Changes in Stress Reactivity among Stimulant Dependent Adults After Treatment with Mindfulness Based Relapse Prevention: Results from a Pilot Randomized Clinical TrialSuzette Glasner Edwards1*, Emily E Hartwell2, Larissa Mooney1, Alfonso Ang1, Hélène Chokron Garneau1, Mary-Lynn Brecht1and Richard Rawson1
- *Corresponding Author:
- Suzette Glasner-Edwards
Integrated Substance Abuse Programs
David Geffen School of Medicine at UCLA
Semel Institute for Neuroscience and Human Behavior
1640 S. Sepulveda Blvd., Suite 120, Los Angeles, Canada
Tel: 310 267-5206
Fax: 310 312-0538
E-mail: [email protected]
Received date: August 17, 2016; Accepted date: October 07, 2016; Published date: October 14, 2016
Citation: Edwards SG, Hartwell EE, Mooney L, Ang A, Garneau HC, et al. (2016) Changes in Stress Reactivity among Stimulant Dependent Adults After Treatment with Mindfulness Based Relapse Prevention: Results from a Pilot Randomized Clinical Trial. J Addict Res Ther 7:298. doi:10.4172/2155-6105.1000298
Copyright: © 2016 Edwards SG, et al. This is an open-access article distributed under the terms of the Creative Commons Attribution License, which permits unrestricted use, distribution, and reproduction in any medium, provided the original author and source are credited.
Background: In light of recent evidence suggesting the presence of stress processing deficits in stimulant users, coupled with laboratory studies demonstrating an association between stress reactivity and relapse to stimulant use, interventions that target stress-induced craving and stress reactivity may reduce relapse risk in this population.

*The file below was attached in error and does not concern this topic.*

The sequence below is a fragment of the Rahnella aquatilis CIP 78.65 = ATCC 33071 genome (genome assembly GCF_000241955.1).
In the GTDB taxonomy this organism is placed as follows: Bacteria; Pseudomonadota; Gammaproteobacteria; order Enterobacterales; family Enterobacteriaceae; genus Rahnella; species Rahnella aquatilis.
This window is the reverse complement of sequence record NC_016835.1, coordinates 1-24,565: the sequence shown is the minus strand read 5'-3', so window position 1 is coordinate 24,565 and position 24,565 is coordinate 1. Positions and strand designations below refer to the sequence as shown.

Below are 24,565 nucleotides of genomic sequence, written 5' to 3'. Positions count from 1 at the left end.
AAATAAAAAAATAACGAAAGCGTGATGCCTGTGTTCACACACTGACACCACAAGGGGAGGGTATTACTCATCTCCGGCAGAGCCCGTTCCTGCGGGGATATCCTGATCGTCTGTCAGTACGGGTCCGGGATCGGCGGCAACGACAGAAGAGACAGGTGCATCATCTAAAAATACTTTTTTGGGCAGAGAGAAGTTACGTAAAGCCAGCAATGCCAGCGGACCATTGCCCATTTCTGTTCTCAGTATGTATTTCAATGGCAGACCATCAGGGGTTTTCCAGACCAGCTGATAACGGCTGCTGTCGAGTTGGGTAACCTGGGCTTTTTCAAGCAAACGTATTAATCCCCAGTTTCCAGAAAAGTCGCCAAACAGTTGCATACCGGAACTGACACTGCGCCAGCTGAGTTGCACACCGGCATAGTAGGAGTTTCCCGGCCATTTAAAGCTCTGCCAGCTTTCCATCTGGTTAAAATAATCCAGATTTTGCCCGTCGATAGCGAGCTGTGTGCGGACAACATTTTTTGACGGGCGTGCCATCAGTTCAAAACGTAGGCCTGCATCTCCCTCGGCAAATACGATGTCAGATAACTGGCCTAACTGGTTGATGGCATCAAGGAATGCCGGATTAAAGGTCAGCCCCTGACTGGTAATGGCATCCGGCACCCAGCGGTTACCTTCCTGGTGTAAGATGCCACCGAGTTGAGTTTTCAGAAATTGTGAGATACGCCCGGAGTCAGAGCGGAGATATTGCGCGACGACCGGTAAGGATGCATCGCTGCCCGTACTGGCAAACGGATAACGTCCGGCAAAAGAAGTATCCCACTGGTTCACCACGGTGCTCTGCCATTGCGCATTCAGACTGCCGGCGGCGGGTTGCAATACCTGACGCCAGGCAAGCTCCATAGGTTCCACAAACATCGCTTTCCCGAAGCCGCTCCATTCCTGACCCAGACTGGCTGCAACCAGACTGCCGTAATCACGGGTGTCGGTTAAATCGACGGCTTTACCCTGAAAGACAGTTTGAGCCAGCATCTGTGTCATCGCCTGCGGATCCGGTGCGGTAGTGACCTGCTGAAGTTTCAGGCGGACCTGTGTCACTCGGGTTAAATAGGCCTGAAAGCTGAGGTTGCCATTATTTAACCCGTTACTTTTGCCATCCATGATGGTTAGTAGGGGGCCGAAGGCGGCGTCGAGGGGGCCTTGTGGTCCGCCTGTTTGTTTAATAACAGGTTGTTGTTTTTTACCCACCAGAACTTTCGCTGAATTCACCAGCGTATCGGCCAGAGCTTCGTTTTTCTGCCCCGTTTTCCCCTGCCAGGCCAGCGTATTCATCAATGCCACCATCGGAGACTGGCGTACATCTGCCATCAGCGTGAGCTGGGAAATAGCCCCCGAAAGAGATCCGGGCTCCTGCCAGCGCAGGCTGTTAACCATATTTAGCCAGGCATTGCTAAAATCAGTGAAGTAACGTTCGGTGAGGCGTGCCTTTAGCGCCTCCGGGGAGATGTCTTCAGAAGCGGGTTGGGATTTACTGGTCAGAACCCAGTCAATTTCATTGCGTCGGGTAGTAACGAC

Objective: This study examines changes in stress reactivity among adults with stimulant use disorders (N=22) in response to an 8 week Mindfulness Based Relapse Prevention (MBRP) intervention.
Methods: Study participants were enrolled in a in a pilot randomized clinical trial, evaluating the efficacy of MBRP, relative to a health education control condition (HE). At baseline and treatment-end, biological and subjective responses to a laboratory psychosocial stress task (i.e., the Trier Social Stress Task) were measured.
Results: MBRP participants evidenced significantly lower levels of salivary cortisol in response to the posttreatment laboratory stress provocation, relative to those in the HE condition. Likewise, HE participants evidenced disproportionately greater increases in subjective stress, anxiety and stimulant cravings in response to the posttreatment stress provocation, relative to those who received MBRP.
Conclusion: Results of this pilot investigation suggest that MBRP effectively attenuates stress reactivity among adults with stimulant use disorders. This approach may have utility as an adjunct to comprehensive programs treating stimulant addiction. Future research evaluating the impact of changes in stress reactivity on post-treatment relapse to stimulant use and the long-term effects of MBRP on stress reactivity is warranted.